Editor’s note: All week long, Brittany Wait is profiling people around Sea Cliff, from community leaders to residents she bumps into around town.
Priscilla Waltz, 90, of Sea Cliff, shares village historian responsibilities with another longtime village resident, Jean Davis. Due to poor health, she is unable to get out as much as she once did, but still recalls almost every memory or detail of her hometown, all from the comfort of her living room. Waltz also used to work as a dietitian in New York City.
How long have you lived in Sea Cliff?
I’ve lived here since my family moved to Sea Cliff in 1925. I came here when I was 3 years old and lived in a Victorian house at 277 Glen Ave., and it’s still standing. Now I’m 90. I’ve lived in this house [on Highland Avenue] for 61 years. I have three sons and a daughter. My husband Raymond passed away 16 years ago.
If you looked out this window of your home, what would you have seen when you were younger?
This was originally a large estate. We used to sneak through here as a kid to go ice skating. When I moved to this house, the builders who laid out the foundation of the home, found horse bones, so they assumed that my backyard was once used as a horse pasture. On the main street, I remember having a shoemaker, bakery, department store, gift shops, two barbers and two butchers. There was everything you needed. We didn’t have refrigerators until I entered the third grade, so people would shop once a day.
What is it that you love most about Sea Cliff?
The water, the sunset, the rocks and the sailing. It has just the friendliest of neighborhoods. Oh, and I love what they’re doing now, bringing in the bands to Memorial Park, and there are art shows at the libraries. Of course, it’s such a beautiful spot and has a safe harbor.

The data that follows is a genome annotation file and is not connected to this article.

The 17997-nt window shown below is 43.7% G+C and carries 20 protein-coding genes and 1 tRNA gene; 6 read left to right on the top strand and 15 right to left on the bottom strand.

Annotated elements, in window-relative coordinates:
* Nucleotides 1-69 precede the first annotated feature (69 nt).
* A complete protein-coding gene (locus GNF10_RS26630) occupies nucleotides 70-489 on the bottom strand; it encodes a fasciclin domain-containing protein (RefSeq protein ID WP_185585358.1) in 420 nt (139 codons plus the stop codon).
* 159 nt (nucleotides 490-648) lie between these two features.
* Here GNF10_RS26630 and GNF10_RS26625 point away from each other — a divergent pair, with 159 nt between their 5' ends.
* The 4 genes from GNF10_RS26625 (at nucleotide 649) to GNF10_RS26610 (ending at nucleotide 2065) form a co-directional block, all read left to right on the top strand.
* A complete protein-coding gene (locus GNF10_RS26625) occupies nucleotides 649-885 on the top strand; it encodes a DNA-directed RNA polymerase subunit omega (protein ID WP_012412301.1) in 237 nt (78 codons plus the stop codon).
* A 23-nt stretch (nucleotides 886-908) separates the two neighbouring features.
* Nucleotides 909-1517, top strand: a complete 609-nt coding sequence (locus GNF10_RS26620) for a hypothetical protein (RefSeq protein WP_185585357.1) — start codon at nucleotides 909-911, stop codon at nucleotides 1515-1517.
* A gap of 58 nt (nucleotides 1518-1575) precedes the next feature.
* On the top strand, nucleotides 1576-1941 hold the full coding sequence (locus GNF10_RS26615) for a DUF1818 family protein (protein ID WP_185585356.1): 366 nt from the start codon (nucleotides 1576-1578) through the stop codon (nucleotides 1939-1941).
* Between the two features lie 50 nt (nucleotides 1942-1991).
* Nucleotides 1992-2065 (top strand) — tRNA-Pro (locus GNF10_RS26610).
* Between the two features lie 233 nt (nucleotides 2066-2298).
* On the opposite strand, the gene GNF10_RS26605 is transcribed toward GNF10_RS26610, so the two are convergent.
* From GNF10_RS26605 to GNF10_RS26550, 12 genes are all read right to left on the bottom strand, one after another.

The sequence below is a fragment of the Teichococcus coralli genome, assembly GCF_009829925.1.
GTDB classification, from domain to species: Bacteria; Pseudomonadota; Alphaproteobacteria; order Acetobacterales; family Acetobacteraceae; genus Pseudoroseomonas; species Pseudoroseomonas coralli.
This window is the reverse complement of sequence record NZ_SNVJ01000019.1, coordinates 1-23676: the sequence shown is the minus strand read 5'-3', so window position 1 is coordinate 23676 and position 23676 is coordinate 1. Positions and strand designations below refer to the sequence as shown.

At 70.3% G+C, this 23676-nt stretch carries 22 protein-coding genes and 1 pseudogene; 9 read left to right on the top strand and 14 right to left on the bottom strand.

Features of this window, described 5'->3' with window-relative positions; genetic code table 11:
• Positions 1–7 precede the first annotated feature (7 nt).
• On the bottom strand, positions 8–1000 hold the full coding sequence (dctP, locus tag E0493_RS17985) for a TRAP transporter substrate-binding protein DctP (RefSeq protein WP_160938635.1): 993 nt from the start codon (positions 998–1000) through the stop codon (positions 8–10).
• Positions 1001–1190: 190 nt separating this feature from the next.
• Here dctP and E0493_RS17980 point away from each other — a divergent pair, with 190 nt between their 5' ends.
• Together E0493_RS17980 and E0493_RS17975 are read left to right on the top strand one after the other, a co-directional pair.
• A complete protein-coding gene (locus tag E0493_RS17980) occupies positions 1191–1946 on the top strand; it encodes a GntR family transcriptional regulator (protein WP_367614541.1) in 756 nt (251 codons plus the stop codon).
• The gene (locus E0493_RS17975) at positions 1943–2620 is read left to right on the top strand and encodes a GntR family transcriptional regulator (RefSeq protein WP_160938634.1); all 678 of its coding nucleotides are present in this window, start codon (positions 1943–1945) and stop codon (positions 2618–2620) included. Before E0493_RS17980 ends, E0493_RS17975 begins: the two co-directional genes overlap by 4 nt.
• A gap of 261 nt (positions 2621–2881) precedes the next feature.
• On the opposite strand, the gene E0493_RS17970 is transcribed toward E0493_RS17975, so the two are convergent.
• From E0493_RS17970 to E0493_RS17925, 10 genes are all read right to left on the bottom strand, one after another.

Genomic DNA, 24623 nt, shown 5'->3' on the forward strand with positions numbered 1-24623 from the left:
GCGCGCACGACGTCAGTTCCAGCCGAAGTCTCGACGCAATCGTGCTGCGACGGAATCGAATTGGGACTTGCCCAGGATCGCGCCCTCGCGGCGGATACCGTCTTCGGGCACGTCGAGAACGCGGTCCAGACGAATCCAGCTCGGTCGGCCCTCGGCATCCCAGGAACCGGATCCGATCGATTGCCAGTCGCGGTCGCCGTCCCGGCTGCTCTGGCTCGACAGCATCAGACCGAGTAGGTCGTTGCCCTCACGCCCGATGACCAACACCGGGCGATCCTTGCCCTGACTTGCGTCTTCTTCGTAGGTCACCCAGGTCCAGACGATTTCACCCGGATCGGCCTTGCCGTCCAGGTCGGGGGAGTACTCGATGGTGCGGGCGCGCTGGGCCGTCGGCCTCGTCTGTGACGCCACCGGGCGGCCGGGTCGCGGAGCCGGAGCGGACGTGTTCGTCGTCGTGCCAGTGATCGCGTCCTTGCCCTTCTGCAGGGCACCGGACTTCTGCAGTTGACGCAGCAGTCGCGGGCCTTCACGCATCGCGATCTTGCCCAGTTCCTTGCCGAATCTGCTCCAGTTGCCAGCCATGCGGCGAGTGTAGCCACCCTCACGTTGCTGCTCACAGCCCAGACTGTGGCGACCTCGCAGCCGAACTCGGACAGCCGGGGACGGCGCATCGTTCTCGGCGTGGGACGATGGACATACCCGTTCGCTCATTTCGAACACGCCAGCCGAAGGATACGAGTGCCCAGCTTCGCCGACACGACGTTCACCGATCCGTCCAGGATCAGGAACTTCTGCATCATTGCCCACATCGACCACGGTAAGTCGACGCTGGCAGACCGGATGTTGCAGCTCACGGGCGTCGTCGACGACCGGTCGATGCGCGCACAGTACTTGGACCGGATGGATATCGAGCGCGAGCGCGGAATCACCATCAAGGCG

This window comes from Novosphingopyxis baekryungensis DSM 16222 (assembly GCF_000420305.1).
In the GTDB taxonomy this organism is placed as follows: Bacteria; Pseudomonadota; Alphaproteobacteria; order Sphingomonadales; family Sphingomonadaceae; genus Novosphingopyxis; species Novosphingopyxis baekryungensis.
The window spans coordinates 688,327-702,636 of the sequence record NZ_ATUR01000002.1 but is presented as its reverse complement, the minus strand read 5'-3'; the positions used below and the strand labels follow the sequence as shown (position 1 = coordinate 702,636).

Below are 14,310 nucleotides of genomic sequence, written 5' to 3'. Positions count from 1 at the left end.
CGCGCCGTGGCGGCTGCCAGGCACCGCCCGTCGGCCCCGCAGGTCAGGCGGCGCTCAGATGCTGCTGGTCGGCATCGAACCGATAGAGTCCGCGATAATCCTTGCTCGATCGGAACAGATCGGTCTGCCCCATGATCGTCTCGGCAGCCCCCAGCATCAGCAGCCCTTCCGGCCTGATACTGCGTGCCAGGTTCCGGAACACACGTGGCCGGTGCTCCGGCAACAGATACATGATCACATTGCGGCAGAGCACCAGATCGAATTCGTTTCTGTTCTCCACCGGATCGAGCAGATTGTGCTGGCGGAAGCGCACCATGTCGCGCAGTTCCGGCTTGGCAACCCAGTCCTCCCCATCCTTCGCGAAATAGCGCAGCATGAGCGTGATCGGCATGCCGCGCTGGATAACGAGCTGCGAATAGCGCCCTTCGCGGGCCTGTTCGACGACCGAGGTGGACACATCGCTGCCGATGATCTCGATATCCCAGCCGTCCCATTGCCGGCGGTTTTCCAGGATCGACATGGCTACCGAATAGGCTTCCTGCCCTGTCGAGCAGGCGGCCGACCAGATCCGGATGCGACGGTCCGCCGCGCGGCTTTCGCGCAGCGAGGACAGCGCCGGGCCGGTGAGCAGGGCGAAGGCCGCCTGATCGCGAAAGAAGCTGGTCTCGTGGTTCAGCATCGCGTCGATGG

How did you spend your days as a child?
I remember sailing with my family and racing in our sailboats with my brother Thomas. We belonged to the Sea Cliff Yacht Club. We’d spend the day at the beach in the summer. Kids would bring their lunches to the beach. We used to walk up and down the hill, sometimes racing up the steps. We walked everywhere.
As a historian, what’s the most interesting aspect of Sea Cliff’s history?
Littleworth Lane used to be part of an Indian trail, which would go out to Oyster Bay. During the revival period in the late 1800s, people lived closely together in tents. By the mid-1900s, hotels and resorts were built and later summer cottages, larger dwellings and single-family housing. Churches and schools were built before the 1920s.
What challenges do you think the community faces?
There’s an awful lot of houses for sale. It’s the bad economy. Our greatest challenge is to keep the community going and tighten our belts and not spend frivolously.